The reality of “doing it all” is exhausting. Mothers are often so busy taking care of everything and everyone around them that they often forget to take care of the most important person – themselves.
Becoming a mother can sometimes make us feel as though any other meaning or identity we had before is gone. With the demands that our lives place on us, and with the expectations of society, it is easy to lose sight of who we are. As mother it is important that we become self-aware and take the time to care of ourselves both physically and mentally, not only for oneself but for our children.
One women who inspires me as a mother and a writer is co-owner of Bronuts, Meghan Zahari. She’s a donut shop owner by day, writer by night, mother and wife 24/7. Scrolling through her Instagram page and reading her work on Rouge Wood Supply, I am amazed with how she manages to stay sane and get it all done with such a busy schedule.
I exchanged a couple emails with Meghan asking her on her thoughts on self-love and rediscovery as a mother to avoid depression. She says, “The questions you get asked are all about your baby and sometimes about your body, so you’ll have to be bold and stick up for what’s going on inside your head. You’re not a bad mom if you feel sad or crowded. Do what you need to do, cause at the end of the day moms are still humans and we need to look after our physical and emotional needs just like anybody else.”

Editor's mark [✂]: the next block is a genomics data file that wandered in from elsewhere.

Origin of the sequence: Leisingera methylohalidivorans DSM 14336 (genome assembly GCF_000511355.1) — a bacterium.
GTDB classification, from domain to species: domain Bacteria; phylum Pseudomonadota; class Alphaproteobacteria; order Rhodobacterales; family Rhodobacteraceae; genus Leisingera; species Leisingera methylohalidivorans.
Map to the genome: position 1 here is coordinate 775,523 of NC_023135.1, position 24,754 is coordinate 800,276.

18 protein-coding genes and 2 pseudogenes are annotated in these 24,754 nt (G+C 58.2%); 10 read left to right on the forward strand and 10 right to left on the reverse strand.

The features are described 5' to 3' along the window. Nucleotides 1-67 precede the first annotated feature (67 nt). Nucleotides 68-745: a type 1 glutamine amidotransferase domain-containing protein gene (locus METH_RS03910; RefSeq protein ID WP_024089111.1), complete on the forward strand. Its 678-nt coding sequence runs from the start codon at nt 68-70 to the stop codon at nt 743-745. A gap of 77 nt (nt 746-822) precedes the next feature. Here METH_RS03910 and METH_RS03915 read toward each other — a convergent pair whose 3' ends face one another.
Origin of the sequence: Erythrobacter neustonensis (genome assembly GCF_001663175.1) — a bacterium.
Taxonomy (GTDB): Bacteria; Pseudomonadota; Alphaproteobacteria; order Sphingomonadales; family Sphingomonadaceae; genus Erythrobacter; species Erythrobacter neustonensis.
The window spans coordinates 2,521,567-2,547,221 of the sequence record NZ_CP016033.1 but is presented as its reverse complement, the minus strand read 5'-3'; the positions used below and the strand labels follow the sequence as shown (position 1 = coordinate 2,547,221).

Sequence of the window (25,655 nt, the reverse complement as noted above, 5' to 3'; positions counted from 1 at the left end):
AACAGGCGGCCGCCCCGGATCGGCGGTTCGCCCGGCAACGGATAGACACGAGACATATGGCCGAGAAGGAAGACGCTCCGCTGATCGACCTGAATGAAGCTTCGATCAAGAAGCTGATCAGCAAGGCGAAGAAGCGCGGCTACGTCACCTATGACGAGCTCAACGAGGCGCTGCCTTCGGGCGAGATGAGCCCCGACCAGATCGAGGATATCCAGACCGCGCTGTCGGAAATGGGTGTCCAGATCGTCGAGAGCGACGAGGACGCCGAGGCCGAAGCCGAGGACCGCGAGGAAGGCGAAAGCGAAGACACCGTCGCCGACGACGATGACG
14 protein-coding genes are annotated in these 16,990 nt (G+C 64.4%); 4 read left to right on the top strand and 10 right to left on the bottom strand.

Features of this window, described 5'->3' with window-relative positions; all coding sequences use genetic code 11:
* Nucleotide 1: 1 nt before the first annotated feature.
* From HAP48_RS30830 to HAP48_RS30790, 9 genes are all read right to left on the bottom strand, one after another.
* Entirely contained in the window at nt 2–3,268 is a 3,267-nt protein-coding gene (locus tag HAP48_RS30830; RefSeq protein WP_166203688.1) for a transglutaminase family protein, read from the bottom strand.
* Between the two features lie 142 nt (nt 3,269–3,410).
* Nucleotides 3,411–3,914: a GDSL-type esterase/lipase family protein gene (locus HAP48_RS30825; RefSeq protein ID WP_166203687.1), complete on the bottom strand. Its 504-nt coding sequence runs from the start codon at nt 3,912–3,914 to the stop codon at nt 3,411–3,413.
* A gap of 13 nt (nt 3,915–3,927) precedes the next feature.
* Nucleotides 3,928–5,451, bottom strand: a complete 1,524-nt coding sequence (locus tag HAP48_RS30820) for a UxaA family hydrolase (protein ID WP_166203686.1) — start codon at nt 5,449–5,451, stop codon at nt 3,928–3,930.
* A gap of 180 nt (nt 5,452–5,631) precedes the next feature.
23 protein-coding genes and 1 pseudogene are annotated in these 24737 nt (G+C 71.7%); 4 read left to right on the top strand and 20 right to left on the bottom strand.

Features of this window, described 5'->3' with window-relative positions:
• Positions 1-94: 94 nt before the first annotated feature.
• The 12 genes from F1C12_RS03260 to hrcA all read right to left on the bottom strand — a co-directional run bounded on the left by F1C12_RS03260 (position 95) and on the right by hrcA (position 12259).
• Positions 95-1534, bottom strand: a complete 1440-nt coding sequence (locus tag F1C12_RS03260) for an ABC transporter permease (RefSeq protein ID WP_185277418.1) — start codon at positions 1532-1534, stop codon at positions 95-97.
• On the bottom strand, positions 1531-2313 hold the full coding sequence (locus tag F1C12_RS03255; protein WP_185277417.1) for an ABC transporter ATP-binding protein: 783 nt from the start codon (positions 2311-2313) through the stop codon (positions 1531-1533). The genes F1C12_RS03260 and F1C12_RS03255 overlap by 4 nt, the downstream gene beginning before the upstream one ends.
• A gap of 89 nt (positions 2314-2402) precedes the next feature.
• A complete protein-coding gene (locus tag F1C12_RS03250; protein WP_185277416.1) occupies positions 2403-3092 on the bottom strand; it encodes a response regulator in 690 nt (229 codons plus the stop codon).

Despite taking care of your body and mind, as mothers we need to remember not lose ourselves or our identity in motherhood. Meghan shares, “It’s okay for you to have your own identity. It’s actually so good for your kids. I heard it said about motherhood once that martyrs make martyrs and creators make creators. I’ve never forgotten it.”
People have this ideal that being a “good” mother isn’t consistent with having time to yourself. It’s okay to be selfish and do something for your own fulfilment, regardless of what others think. It’s a necessity. Meghan advised my readers, “Don’t let the expectations of culture dictate your feelings about yourself. The fact that you created a human should make you so proud of yourself. Be kind to yourself and look after your needs.”
I still consider myself a “new-mom”, but since day one I have always made sure to have my own identity beyond being “just Blu’s mom”. I made the choice not to let society control me. I don’t see why I should have to give up on my own ambitions and needs just because I am a mother.
Taking care of yourself is part of taking care of your kids. Love yourself enough to not lose yourself, because when you do everyone loses. Your children need you just as much as you need you.